Continuing the discussion about survey design (see Let's Talk about Surveys, Part 1), you’ve decided a survey is an appropriate methodology for what you want to find out and are thinking about what questions you want to ask. But how you ask these questions and structure them within the survey itself, as well as the question formats and options you give people for responding all require careful consideration.
Posts tagged "methodology"
Doing a survey is often the default research method thought of when you need to answer questions about what people like, expect, or want, among other things. While surveys are likely to be considered the easiest option, you can’t conflate “easy to create” with “easy to create well.” Even if a survey is an appropriate methodology for the question you’re looking to answer, the questions you ask, the way you ask them, and the options you give people for responding all require a thoughtful approach...
In the second of two posts, Informationists from the Taubman Health Sciences Library share their research project to improve library integration within the U-M School of Nursing curriculum. Using a mixed methods approach, they are investigating undergraduate student information seeking needs and behaviors.
In two blog posts, Informationists from the Taubman Health Sciences Library share their research project to improve library integration within the U-M School of Nursing curriculum. Using a mixed methods approach, they are investigating undergraduate student information seeking needs and behaviors.
Have you ever attended a workshop and promptly forgot most of what you learned a few days later? Given that library staff teach hundreds of library instruction sessions each semester through training workshops, course-integrated sessions, campus workshops, etc., this is an issue that is probably affecting those who attend our instruction sessions as well. Librarians explored a potential solution to this problem by testing an implementation of "Learning Boosters."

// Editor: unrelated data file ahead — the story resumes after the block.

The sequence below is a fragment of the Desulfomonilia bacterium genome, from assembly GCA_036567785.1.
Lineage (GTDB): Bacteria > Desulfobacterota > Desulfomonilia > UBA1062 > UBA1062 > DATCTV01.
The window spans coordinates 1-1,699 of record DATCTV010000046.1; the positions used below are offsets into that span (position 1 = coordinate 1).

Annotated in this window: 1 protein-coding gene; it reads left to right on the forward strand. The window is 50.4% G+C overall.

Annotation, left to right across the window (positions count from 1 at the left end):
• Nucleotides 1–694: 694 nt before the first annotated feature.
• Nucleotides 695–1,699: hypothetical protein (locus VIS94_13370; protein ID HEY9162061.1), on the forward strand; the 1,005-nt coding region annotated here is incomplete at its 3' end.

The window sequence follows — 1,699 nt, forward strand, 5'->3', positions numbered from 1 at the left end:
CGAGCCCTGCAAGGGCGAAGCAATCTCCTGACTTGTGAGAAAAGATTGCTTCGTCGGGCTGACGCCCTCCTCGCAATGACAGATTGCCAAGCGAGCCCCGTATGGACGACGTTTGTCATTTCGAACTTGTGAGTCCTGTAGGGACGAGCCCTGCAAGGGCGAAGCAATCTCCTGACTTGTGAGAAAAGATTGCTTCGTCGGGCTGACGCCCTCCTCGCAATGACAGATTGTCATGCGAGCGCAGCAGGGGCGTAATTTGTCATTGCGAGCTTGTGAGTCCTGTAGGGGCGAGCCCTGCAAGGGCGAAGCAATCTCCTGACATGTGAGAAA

Like many academic research libraries, the University of Michigan Library has a promotion process for its librarians. And, like many libraries, the policies need to be reviewed on occasion. The Promotion and Appointment of Librarians (PAL) Task Force was charged by the Librarians’ Forum with reviewing our promotion process and making recommendations to better align what we do with the goals of both individuals and the Library. This Task Force utilized various qualitative and quantitative...
The U-M Shapiro Undergraduate Library (UGL) collection serves the course-related and extracurricular information needs of U-M undergraduate students. This collection encourages students to explore new ideas, gain research skills, and become lifelong learners. How can we tailor this small collection (approximately 175,000 volumes) to meet their current needs?